Science Friday for Friday, October 18, 2013

New Fossil May Trim Branches of Human Evolution

Writing in Science , researchers say a 1.8 million-year-old skull found in Dmanisi, Georgia indicates that early humans may have evolved from a single lineage rather than from multiple species. Anthropologist Adam Van Arsdale tells us what this could mean for the way we view human evolution.

Logging In to the Brain's Social Network

Does the pain we feel from rejection and loss have the same effect as physical pain? How does our brain respond to social interactions? In his new book Social: Why Our Brains Are Wired to Connect , social neuroscientist Matthew Lieberman describes the biology behind how our brains engage with the social world.

Promising New Treatment for the Deadly Ebola Virus

Current treatments for the Ebola virus only work when they are given immediately after infection. A recent study published in Science Translational Medicine describes a new antibody cocktail that was effective in macaques up to four days after infection. Lead author Gary Kobinger discusses how the treatment targets the virus's quick replication process.

With Shutdown Over, Scientists Assess the Damage

The U.S. government shutdown may be over, but J. Marshall Shepherd, president of the American Meteorological Society, says American science has suffered a lasting blow. He says the shutdown has delayed potentially life-saving research, weakened our international credibility, and signaled to youth that government science may not be a wise career option.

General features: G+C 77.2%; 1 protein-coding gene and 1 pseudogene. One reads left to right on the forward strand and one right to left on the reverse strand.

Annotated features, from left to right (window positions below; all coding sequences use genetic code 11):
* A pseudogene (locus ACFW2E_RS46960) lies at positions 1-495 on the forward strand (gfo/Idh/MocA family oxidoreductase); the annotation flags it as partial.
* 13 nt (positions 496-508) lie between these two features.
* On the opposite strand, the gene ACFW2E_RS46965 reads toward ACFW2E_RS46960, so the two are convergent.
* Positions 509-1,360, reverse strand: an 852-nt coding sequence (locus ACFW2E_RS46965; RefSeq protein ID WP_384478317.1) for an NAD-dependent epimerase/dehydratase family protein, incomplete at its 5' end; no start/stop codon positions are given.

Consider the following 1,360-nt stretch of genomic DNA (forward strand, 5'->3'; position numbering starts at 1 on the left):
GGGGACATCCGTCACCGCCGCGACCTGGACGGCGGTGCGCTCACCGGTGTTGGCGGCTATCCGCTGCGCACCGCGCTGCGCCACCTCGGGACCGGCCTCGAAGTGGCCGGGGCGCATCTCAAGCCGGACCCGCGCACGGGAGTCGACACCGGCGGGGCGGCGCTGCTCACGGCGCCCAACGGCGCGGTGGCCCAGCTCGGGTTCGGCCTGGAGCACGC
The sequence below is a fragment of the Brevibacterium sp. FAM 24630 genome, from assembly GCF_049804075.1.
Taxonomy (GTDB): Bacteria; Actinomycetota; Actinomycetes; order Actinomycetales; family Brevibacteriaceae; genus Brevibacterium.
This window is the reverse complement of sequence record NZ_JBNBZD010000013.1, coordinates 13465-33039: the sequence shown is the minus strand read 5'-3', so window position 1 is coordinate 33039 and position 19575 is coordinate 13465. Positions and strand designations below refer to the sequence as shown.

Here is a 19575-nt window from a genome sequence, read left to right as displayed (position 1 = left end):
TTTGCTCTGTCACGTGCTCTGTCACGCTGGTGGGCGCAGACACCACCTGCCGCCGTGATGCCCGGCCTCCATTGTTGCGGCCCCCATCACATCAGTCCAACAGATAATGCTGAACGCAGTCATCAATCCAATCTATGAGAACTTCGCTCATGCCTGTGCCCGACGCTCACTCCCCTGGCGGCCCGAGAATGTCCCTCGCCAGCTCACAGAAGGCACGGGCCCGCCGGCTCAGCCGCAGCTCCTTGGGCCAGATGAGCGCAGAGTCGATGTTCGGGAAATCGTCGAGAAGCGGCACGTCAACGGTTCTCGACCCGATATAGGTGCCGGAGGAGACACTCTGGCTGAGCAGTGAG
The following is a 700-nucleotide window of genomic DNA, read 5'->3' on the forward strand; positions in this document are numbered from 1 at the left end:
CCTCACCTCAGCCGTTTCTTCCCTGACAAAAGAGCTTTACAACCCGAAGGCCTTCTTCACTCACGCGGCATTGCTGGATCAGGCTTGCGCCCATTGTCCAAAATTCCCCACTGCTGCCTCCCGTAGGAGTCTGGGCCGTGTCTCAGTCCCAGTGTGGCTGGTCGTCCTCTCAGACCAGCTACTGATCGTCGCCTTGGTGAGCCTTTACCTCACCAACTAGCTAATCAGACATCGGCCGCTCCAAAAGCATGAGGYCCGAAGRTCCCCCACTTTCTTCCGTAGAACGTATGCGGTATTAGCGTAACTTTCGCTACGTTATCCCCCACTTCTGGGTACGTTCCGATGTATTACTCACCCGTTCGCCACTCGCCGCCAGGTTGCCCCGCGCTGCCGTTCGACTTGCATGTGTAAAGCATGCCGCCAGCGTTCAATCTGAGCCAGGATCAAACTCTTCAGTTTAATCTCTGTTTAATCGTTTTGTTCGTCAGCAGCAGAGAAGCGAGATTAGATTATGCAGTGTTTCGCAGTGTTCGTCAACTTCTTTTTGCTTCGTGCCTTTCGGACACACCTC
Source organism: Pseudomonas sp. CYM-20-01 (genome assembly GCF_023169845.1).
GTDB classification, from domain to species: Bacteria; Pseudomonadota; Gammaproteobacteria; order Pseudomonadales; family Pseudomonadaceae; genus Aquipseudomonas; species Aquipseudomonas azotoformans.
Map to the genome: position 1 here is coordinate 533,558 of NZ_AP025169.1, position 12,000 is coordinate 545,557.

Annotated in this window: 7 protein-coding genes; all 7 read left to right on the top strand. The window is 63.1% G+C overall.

Making Sense of Science Infographics

Modern science infographics can show everything from rising temperatures to population growth�"if you know how to read them. The Best American Infographics 2013 editor Gareth Cook and neuroscientist Stephen Kosslyn explain how to be a savvier infographics reader, and how to spot graphics that mislead.

Vines Choking Out Trees in the Tropics

It's a rivalry as old as forests themselves: the ancient battle between trees and their competitors, the vines. But now, ecologists say, the vines are winning. Bill Laurance, of Australia's James Cook University, says increased forest fragmentation and a boost in carbon dioxide may be contributing to the vines' domination.
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